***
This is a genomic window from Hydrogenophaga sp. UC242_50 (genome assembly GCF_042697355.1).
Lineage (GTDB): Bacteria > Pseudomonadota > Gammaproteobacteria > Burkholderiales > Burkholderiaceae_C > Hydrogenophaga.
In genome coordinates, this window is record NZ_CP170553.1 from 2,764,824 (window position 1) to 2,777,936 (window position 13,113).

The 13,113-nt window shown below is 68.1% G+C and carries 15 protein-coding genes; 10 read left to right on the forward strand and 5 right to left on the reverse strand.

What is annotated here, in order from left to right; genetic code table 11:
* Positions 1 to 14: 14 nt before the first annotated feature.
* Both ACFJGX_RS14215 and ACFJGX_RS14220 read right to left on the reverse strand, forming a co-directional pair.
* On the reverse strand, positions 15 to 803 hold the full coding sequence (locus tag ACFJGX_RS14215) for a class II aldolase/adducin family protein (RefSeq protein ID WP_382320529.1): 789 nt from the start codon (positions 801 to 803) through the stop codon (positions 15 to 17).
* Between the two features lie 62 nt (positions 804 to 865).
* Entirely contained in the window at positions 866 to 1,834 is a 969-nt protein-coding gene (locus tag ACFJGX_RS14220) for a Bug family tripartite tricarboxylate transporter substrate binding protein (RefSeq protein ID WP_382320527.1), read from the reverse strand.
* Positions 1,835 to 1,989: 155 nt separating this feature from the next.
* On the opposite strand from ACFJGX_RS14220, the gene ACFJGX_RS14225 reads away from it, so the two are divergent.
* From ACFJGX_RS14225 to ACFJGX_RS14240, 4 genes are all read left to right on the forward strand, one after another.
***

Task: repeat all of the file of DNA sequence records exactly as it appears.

This is a genomic window from Hydrogenophaga sp. UC242_50 (genome assembly GCF_042697355.1).
Lineage (GTDB): Bacteria > Pseudomonadota > Gammaproteobacteria > Burkholderiales > Burkholderiaceae_C > Hydrogenophaga.
In genome coordinates, this window is record NZ_CP170553.1 from 2,764,824 (window position 1) to 2,777,936 (window position 13,113).

The 13,113-nt window shown below is 68.1% G+C and carries 15 protein-coding genes; 10 read left to right on the forward strand and 5 right to left on the reverse strand.

What is annotated here, in order from left to right; genetic code table 11:
* Positions 1 to 14: 14 nt before the first annotated feature.
* Both ACFJGX_RS14215 and ACFJGX_RS14220 read right to left on the reverse strand, forming a co-directional pair.
* On the reverse strand, positions 15 to 803 hold the full coding sequence (locus tag ACFJGX_RS14215) for a class II aldolase/adducin family protein (RefSeq protein ID WP_382320529.1): 789 nt from the start codon (positions 801 to 803) through the stop codon (positions 15 to 17).
* Between the two features lie 62 nt (positions 804 to 865).
* Entirely contained in the window at positions 866 to 1,834 is a 969-nt protein-coding gene (locus tag ACFJGX_RS14220) for a Bug family tripartite tricarboxylate transporter substrate binding protein (RefSeq protein ID WP_382320527.1), read from the reverse strand.
* Positions 1,835 to 1,989: 155 nt separating this feature from the next.
* On the opposite strand from ACFJGX_RS14220, the gene ACFJGX_RS14225 reads away from it, so the two are divergent.
* From ACFJGX_RS14225 to ACFJGX_RS14240, 4 genes are all read left to right on the forward strand, one after another.